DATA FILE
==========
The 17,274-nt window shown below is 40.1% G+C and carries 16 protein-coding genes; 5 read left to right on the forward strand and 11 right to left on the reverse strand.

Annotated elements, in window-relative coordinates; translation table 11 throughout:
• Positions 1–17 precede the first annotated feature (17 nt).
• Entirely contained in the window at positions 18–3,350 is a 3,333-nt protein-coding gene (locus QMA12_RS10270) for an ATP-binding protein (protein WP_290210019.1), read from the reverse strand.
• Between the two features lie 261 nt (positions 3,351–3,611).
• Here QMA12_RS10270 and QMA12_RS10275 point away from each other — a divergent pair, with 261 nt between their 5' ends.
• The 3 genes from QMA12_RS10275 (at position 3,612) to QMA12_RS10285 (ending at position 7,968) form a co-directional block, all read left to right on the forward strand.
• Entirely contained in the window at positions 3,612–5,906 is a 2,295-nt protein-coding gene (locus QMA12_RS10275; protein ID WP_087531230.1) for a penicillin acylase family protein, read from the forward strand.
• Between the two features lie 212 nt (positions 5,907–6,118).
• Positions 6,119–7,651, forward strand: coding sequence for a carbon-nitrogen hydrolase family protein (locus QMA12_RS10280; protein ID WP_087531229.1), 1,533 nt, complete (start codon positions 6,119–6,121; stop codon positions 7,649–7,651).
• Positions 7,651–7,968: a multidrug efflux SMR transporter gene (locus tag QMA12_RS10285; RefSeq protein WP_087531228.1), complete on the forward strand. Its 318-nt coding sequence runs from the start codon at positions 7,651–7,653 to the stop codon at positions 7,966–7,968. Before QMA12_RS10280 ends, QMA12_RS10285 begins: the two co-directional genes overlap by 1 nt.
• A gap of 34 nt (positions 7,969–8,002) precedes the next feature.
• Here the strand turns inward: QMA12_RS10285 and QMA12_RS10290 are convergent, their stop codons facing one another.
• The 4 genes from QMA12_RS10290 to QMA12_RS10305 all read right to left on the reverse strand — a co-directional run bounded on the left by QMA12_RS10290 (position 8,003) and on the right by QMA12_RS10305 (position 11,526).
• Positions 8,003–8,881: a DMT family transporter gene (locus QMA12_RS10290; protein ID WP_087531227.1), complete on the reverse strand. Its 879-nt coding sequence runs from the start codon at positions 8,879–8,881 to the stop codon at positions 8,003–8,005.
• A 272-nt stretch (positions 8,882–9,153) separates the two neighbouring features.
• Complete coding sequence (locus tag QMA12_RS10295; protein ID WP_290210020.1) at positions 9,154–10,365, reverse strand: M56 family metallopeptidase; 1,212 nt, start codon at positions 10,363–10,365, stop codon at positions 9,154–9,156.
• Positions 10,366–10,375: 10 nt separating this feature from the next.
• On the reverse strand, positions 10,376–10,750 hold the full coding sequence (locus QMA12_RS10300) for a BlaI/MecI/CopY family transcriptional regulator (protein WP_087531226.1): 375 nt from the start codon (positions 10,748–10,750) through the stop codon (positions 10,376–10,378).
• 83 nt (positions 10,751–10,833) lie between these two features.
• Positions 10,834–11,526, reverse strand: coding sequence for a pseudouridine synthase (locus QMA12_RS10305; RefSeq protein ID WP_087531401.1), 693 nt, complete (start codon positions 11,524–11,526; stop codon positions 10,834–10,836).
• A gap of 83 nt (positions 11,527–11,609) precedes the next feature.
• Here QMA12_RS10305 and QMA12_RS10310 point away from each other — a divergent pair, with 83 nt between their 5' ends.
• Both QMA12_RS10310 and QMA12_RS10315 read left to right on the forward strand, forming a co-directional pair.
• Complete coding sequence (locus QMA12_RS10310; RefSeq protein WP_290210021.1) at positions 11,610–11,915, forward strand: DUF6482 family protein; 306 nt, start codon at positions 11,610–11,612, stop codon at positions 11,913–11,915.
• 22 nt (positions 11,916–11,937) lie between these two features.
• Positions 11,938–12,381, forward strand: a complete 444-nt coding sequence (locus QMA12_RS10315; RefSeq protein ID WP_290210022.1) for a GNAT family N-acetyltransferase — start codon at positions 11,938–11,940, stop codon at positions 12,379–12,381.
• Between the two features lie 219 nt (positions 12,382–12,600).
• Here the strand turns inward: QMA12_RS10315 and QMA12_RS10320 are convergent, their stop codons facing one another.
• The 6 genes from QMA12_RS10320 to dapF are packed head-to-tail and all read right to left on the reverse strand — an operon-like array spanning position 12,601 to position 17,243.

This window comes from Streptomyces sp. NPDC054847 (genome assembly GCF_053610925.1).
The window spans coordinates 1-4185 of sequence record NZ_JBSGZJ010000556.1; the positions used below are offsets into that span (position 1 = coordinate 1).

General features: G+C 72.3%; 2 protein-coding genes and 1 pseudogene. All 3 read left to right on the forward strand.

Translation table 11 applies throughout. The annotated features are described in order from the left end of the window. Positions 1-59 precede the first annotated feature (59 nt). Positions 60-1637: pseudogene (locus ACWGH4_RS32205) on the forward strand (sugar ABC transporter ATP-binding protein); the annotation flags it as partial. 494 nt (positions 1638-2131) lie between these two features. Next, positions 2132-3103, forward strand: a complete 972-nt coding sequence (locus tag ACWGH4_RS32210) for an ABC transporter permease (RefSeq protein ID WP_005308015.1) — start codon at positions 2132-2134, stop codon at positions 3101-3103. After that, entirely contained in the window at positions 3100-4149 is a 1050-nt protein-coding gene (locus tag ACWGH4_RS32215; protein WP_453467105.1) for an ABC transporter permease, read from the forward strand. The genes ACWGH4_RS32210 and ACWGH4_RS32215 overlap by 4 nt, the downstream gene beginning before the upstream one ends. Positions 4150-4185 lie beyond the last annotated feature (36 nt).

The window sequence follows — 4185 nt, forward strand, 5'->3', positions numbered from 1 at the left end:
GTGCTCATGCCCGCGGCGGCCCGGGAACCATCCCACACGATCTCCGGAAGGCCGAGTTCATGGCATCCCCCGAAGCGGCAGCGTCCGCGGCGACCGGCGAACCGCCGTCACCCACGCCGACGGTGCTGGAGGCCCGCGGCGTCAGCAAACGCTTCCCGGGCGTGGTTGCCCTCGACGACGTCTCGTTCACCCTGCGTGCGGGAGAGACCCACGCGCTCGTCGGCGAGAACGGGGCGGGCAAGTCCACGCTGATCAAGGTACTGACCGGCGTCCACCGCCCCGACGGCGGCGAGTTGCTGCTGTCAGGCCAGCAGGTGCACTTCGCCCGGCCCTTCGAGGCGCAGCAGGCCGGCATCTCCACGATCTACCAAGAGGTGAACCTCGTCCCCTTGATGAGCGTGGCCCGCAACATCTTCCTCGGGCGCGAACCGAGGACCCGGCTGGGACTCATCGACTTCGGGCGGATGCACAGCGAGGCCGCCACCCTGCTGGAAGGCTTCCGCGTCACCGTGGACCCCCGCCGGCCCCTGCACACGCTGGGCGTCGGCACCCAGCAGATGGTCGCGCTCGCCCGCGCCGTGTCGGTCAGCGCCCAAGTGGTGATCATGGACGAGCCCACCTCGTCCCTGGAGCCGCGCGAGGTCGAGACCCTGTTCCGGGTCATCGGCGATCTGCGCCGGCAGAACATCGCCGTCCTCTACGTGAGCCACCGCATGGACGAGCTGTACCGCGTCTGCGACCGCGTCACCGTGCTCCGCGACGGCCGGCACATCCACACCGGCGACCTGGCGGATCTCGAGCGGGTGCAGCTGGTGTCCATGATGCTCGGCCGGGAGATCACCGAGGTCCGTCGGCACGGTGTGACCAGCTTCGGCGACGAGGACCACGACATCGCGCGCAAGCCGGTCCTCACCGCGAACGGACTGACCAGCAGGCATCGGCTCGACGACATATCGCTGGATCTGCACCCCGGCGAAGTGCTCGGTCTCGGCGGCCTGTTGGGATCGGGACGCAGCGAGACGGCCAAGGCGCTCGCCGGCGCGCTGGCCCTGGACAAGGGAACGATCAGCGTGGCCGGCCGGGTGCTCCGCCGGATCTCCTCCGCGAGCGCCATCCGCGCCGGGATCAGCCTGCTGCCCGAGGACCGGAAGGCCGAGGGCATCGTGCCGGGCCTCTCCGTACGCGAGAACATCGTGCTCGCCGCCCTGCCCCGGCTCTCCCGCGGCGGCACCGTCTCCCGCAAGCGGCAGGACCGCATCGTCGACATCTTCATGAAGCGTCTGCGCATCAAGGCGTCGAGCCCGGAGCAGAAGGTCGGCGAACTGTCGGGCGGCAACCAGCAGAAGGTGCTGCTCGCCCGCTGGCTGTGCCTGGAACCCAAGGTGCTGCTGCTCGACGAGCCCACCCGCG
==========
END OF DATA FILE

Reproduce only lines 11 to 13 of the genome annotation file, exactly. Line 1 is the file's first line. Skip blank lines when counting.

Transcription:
• Positions 7,651–7,968: a multidrug efflux SMR transporter gene (locus tag QMA12_RS10285; RefSeq protein WP_087531228.1), complete on the forward strand. Its 318-nt coding sequence runs from the start codon at positions 7,651–7,653 to the stop codon at positions 7,966–7,968. Before QMA12_RS10280 ends, QMA12_RS10285 begins: the two co-directional genes overlap by 1 nt.
• A gap of 34 nt (positions 7,969–8,002) precedes the next feature.
• Here the strand turns inward: QMA12_RS10285 and QMA12_RS10290 are convergent, their stop codons facing one another.